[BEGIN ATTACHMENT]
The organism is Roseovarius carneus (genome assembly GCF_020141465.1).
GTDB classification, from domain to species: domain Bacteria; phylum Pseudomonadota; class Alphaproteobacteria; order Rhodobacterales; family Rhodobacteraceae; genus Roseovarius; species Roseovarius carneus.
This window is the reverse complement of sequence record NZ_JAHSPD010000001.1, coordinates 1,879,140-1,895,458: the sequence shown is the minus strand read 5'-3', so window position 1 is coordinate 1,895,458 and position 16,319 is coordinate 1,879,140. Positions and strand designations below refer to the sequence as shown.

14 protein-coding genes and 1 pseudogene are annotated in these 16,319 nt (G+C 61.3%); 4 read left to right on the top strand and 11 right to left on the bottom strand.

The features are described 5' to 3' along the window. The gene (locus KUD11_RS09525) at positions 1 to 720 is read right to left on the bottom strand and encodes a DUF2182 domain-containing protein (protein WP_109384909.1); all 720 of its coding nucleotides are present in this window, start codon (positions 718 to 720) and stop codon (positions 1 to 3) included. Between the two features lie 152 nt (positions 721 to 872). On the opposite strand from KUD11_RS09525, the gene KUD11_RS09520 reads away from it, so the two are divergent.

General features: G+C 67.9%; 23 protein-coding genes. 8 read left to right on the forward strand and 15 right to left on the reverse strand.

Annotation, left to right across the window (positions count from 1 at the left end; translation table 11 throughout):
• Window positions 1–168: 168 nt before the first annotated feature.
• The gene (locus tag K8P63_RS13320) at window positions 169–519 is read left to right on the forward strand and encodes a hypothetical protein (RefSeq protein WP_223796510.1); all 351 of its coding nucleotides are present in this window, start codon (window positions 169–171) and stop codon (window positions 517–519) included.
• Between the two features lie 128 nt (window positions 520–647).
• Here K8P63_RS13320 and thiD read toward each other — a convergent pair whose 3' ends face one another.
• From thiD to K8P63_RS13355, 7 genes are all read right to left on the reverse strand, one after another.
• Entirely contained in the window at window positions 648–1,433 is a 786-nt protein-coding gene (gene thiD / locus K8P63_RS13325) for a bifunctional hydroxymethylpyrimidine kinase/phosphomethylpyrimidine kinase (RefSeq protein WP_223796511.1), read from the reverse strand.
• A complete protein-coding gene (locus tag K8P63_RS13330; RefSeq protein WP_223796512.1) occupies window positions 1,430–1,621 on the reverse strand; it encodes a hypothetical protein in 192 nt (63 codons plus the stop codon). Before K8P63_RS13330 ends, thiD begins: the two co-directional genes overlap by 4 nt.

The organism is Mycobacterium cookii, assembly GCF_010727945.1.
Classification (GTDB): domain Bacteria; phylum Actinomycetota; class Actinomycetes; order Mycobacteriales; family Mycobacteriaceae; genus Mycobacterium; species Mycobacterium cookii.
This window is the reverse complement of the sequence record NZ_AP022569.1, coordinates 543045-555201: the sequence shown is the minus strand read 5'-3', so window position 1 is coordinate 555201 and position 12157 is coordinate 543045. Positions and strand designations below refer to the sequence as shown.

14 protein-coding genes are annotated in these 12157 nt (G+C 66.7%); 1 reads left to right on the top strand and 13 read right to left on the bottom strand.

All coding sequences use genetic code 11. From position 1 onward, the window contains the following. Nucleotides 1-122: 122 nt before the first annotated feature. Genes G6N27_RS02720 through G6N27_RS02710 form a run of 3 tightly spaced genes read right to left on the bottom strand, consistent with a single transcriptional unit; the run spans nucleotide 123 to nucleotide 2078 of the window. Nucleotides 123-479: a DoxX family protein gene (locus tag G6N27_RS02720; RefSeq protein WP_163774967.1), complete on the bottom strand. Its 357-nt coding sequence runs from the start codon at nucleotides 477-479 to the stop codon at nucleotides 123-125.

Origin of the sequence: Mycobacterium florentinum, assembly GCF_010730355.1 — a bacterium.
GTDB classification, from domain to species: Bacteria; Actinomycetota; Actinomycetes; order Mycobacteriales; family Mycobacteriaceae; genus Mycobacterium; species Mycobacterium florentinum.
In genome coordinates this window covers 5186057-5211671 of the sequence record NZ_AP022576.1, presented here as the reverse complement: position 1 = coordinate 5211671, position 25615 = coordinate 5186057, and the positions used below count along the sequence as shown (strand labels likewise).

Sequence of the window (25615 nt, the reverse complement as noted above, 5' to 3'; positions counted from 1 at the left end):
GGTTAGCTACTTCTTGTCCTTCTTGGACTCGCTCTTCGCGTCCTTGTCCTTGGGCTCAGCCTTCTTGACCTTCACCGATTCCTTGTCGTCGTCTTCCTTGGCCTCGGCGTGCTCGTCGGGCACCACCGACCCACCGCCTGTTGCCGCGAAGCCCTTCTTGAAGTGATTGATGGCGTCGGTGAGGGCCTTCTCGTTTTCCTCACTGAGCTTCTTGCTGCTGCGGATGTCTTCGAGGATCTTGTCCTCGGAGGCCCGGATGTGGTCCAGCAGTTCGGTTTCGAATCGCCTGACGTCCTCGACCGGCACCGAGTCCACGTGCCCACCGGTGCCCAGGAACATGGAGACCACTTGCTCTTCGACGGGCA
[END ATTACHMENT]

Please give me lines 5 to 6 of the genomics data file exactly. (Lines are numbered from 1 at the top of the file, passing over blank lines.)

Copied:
The features are described 5' to 3' along the window. The gene (locus KUD11_RS09525) at positions 1 to 720 is read right to left on the bottom strand and encodes a DUF2182 domain-containing protein (protein WP_109384909.1); all 720 of its coding nucleotides are present in this window, start codon (positions 718 to 720) and stop codon (positions 1 to 3) included. Between the two features lie 152 nt (positions 721 to 872). On the opposite strand from KUD11_RS09525, the gene KUD11_RS09520 reads away from it, so the two are divergent.

General features: G+C 67.9%; 23 protein-coding genes. 8 read left to right on the forward strand and 15 right to left on the reverse strand.